Interview: Wiki Talks New Album No Mountains in Manhattan and the Future of Ratking
Last Monday afternoon, pedestrians in paper glasses stared at the sky, mouths agape like chickens in the rain as they gawked at the solar eclipse. As the phenomenon took place in the sky over New York, Ratking’s intrepid rapper Wiki was seated in a basement studio at XL Recordings’ headquarters in SoHo with two cohorts, one of whom was looking through Adobe Premiere’s inverted pyramid of light blue editing blocks, which would produce the video for “Mayor,” a single off the rapper’s new album No Mountains in Manhattan. Wiki and I acknowledged the eclipse as an arbitrary conversation icebreaker, briefly commiserating over how it would’ve been nice to have those protective sunglasses, before shrugging the minor disappointment off with apathetic silence. There’s plenty to obsess over within the abundance of New York, and the sun isn’t one of them.
At 23, Wiki doesn’t look like he’s astonished by much; there’s more hushed confidence than nervy anticipation when I meet him, even though we’re a few days away from the release of No Mountains in Manhattan, his debut solo album. A reason for his calmness could be the approval of XL Recordings’ owner Richard Russell, who strolls in wearing a slightly oversized orange shirt to dap up Wiki midway through our conversation. He’s also aware that his name holds weight, and believes it ought to hold more. “I feel like I get recognition, but sometimes I’m like—maybe with this album it’ll change, who knows,” Wiki says. He often doubles back in conversation to hedge his arguments. “But I feel a little like, ‘Come on bro. I’m dropping hella bars. Are you guys not hearing this?’ But it’s all good.” As he finishes the thought, his voice sweetens as the disaffected cool returns.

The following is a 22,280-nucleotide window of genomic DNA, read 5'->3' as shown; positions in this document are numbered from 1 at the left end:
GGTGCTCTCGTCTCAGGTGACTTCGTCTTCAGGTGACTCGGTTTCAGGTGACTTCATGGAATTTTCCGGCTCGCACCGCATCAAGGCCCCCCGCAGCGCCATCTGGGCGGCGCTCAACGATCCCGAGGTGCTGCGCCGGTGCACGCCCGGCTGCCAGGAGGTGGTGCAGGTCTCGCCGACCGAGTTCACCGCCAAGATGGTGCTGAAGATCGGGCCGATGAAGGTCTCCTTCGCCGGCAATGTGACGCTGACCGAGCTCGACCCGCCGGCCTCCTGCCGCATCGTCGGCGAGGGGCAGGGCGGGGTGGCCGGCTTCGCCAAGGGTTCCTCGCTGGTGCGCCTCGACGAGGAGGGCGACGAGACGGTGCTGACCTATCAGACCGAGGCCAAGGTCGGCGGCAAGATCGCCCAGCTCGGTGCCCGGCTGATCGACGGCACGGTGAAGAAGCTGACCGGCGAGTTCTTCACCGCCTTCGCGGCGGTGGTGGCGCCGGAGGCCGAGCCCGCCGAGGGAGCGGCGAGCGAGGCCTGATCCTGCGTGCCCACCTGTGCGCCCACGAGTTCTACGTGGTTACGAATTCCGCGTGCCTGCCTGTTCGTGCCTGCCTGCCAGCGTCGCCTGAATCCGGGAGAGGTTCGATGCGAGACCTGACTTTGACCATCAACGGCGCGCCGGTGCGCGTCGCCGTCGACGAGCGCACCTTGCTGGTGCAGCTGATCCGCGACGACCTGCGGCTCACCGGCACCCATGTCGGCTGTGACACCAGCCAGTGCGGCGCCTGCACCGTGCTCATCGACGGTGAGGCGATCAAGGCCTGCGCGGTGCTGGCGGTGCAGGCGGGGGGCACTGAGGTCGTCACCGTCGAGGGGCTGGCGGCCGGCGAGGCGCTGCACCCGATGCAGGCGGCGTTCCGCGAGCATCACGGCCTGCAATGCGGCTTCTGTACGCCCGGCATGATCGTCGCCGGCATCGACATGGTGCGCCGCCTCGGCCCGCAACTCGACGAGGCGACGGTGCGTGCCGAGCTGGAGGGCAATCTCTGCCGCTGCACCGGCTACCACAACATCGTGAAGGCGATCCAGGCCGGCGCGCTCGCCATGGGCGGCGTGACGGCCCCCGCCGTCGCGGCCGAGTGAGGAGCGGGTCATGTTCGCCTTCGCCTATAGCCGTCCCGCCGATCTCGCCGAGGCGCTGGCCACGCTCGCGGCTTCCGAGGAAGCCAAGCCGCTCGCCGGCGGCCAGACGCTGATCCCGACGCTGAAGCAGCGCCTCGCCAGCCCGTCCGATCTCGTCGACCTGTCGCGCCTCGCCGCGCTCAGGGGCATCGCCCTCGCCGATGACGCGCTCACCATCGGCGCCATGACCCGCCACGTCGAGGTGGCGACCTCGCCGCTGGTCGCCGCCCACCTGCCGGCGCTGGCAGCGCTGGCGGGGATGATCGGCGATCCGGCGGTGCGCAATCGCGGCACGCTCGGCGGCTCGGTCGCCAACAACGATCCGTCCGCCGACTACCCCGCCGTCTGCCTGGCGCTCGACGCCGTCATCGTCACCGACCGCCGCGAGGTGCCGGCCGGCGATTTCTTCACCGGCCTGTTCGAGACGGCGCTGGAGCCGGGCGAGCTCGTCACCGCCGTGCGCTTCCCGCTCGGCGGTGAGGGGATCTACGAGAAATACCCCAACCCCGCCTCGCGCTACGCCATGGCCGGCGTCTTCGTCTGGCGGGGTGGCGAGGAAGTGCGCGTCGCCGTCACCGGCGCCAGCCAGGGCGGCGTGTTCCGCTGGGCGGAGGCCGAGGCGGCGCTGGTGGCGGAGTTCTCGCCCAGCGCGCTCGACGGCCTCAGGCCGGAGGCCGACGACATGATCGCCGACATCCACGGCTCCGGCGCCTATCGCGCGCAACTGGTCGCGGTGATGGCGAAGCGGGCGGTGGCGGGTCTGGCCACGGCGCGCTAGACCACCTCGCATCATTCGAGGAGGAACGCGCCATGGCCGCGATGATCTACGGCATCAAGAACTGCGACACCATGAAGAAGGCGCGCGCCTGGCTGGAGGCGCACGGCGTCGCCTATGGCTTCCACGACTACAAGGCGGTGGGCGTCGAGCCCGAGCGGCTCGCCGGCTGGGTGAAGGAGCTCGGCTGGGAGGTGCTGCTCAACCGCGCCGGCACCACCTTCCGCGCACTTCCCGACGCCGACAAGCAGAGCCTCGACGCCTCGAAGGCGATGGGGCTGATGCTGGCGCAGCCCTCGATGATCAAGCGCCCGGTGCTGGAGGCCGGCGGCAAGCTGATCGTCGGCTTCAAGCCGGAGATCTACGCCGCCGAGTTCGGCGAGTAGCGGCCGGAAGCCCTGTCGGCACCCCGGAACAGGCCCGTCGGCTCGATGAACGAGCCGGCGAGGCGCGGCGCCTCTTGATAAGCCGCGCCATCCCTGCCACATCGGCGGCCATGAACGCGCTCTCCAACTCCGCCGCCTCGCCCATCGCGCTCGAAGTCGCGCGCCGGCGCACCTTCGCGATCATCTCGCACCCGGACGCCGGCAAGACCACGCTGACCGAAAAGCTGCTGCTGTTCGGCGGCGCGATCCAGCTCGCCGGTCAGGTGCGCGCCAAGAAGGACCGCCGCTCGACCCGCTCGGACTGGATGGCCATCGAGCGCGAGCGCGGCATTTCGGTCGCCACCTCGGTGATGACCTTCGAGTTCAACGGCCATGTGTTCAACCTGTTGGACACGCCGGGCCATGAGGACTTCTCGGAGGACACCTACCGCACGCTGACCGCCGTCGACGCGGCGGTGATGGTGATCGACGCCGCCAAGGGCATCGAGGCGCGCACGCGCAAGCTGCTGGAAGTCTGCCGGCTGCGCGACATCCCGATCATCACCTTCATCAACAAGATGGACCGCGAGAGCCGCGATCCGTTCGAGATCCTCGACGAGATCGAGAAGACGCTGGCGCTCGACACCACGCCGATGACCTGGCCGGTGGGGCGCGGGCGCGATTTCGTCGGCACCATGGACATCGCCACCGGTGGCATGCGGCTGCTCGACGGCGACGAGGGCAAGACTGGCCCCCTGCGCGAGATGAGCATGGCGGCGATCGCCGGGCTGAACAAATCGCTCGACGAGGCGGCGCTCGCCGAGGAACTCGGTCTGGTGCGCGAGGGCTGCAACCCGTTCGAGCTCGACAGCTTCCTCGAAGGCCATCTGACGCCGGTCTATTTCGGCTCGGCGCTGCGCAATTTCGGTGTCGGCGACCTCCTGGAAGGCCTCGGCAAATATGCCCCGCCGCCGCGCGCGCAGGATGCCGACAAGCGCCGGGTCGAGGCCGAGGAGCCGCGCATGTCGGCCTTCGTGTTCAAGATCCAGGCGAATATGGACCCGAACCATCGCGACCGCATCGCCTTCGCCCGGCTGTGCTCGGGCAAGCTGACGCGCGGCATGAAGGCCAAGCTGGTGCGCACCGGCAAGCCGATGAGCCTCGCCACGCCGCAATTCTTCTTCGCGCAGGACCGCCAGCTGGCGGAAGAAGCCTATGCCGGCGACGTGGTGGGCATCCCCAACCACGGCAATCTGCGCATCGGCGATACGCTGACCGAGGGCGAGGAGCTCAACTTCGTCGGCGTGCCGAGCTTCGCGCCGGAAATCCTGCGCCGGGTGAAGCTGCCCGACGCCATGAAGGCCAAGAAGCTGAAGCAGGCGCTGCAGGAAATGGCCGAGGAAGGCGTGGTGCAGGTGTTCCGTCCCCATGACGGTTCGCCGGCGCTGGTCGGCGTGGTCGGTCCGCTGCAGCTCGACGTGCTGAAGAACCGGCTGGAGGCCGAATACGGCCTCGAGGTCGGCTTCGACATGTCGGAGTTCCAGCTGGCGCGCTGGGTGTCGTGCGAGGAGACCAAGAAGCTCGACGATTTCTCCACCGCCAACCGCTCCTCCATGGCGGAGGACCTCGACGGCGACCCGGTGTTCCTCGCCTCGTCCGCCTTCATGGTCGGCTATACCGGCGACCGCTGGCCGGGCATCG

Wiki first rose to prominence in 2011 as the face of Ratking, linking up with shamanistic childhood friend Hak and producer Sporting Life to release their debut and thus far only album, So It Goes, three years later. A prevailing feeling in the city at the time was nostalgia for a New York that was gritty but creatively fertile, regardless of if that romanticism actually applied to the current day. The New York of So It Goes isn’t a memory but a construct in motion with present possibilities. As Sporting Life’s chaotic production dramaticized the city’s core contradiction—at once expansive and claustrophobic—Wiki’s swirly, gaptooth-affected delivery found him using his knotty technical delivery to spin off punk rallying cries (“The earth is fucked, the city is gone!”).